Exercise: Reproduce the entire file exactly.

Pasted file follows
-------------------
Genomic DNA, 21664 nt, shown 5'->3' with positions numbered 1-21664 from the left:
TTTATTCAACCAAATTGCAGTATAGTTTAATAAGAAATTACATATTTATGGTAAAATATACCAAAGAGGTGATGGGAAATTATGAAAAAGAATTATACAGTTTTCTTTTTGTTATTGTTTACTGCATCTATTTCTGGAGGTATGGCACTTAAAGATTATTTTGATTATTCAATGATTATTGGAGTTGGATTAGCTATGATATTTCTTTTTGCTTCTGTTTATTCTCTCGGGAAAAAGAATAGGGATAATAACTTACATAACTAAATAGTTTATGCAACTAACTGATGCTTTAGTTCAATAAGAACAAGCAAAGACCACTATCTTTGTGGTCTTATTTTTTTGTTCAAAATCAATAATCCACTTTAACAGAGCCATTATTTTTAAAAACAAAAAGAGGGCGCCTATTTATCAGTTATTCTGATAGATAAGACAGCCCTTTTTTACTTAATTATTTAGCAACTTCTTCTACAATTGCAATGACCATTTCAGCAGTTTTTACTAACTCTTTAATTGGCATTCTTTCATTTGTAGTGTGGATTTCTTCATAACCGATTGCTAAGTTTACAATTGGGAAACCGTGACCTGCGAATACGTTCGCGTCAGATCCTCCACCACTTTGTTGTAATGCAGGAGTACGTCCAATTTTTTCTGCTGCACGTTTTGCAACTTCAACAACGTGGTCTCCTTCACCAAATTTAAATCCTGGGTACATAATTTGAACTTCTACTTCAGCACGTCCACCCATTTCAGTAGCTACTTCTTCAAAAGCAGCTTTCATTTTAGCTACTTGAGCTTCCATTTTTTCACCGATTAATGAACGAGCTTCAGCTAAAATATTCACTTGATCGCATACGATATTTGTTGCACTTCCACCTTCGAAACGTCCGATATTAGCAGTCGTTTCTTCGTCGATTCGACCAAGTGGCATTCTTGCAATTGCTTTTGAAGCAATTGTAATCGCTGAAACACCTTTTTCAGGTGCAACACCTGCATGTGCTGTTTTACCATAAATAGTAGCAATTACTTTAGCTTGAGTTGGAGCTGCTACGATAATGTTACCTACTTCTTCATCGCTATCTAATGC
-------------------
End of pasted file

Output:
Genomic DNA, 21664 nt, shown 5'->3' with positions numbered 1-21664 from the left:
TTTATTCAACCAAATTGCAGTATAGTTTAATAAGAAATTACATATTTATGGTAAAATATACCAAAGAGGTGATGGGAAATTATGAAAAAGAATTATACAGTTTTCTTTTTGTTATTGTTTACTGCATCTATTTCTGGAGGTATGGCACTTAAAGATTATTTTGATTATTCAATGATTATTGGAGTTGGATTAGCTATGATATTTCTTTTTGCTTCTGTTTATTCTCTCGGGAAAAAGAATAGGGATAATAACTTACATAACTAAATAGTTTATGCAACTAACTGATGCTTTAGTTCAATAAGAACAAGCAAAGACCACTATCTTTGTGGTCTTATTTTTTTGTTCAAAATCAATAATCCACTTTAACAGAGCCATTATTTTTAAAAACAAAAAGAGGGCGCCTATTTATCAGTTATTCTGATAGATAAGACAGCCCTTTTTTACTTAATTATTTAGCAACTTCTTCTACAATTGCAATGACCATTTCAGCAGTTTTTACTAACTCTTTAATTGGCATTCTTTCATTTGTAGTGTGGATTTCTTCATAACCGATTGCTAAGTTTACAATTGGGAAACCGTGACCTGCGAATACGTTCGCGTCAGATCCTCCACCACTTTGTTGTAATGCAGGAGTACGTCCAATTTTTTCTGCTGCACGTTTTGCAACTTCAACAACGTGGTCTCCTTCACCAAATTTAAATCCTGGGTACATAATTTGAACTTCTACTTCAGCACGTCCACCCATTTCAGTAGCTACTTCTTCAAAAGCAGCTTTCATTTTAGCTACTTGAGCTTCCATTTTTTCACCGATTAATGAACGAGCTTCAGCTAAAATATTCACTTGATCGCATACGATATTTGTTGCACTTCCACCTTCGAAACGTCCGATATTAGCAGTCGTTTCTTCGTCGATTCGACCAAGTGGCATTCTTGCAATTGCTTTTGAAGCAATTGTAATCGCTGAAACACCTTTTTCAGGTGCAACACCTGCATGTGCTGTTTTACCATAAATAGTAGCAATTACTTTAGCTTGAGTTGGAGCTGCTACGATAATGTTACCTACTTCTTCATCGCTATCTAATGC